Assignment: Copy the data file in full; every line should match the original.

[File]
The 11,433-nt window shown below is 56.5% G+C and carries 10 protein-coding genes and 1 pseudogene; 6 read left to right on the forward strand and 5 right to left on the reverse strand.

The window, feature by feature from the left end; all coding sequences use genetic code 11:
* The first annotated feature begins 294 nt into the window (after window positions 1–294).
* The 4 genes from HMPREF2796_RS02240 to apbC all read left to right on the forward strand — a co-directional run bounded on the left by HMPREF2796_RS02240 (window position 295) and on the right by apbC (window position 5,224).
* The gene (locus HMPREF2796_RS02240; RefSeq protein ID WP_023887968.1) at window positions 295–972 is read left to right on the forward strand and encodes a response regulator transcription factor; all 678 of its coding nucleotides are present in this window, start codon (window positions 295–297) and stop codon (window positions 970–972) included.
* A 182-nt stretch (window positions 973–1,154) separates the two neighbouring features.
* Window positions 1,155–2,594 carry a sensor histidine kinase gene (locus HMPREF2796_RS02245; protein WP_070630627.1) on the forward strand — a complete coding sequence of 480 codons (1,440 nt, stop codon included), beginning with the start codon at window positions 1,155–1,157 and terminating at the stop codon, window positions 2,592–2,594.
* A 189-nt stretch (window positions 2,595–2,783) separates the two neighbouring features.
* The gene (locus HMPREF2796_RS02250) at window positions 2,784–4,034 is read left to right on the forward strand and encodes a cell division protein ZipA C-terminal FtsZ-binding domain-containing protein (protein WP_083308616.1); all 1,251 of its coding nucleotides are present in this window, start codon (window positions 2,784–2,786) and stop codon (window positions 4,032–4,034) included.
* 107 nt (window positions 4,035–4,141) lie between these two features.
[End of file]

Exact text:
The 11,433-nt window shown below is 56.5% G+C and carries 10 protein-coding genes and 1 pseudogene; 6 read left to right on the forward strand and 5 right to left on the reverse strand.

The window, feature by feature from the left end; all coding sequences use genetic code 11:
* The first annotated feature begins 294 nt into the window (after window positions 1–294).
* The 4 genes from HMPREF2796_RS02240 to apbC all read left to right on the forward strand — a co-directional run bounded on the left by HMPREF2796_RS02240 (window position 295) and on the right by apbC (window position 5,224).
* The gene (locus HMPREF2796_RS02240; RefSeq protein ID WP_023887968.1) at window positions 295–972 is read left to right on the forward strand and encodes a response regulator transcription factor; all 678 of its coding nucleotides are present in this window, start codon (window positions 295–297) and stop codon (window positions 970–972) included.
* A 182-nt stretch (window positions 973–1,154) separates the two neighbouring features.
* Window positions 1,155–2,594 carry a sensor histidine kinase gene (locus HMPREF2796_RS02245; protein WP_070630627.1) on the forward strand — a complete coding sequence of 480 codons (1,440 nt, stop codon included), beginning with the start codon at window positions 1,155–1,157 and terminating at the stop codon, window positions 2,592–2,594.
* A 189-nt stretch (window positions 2,595–2,783) separates the two neighbouring features.
* The gene (locus HMPREF2796_RS02250) at window positions 2,784–4,034 is read left to right on the forward strand and encodes a cell division protein ZipA C-terminal FtsZ-binding domain-containing protein (protein WP_083308616.1); all 1,251 of its coding nucleotides are present in this window, start codon (window positions 2,784–2,786) and stop codon (window positions 4,032–4,034) included.
* 107 nt (window positions 4,035–4,141) lie between these two features.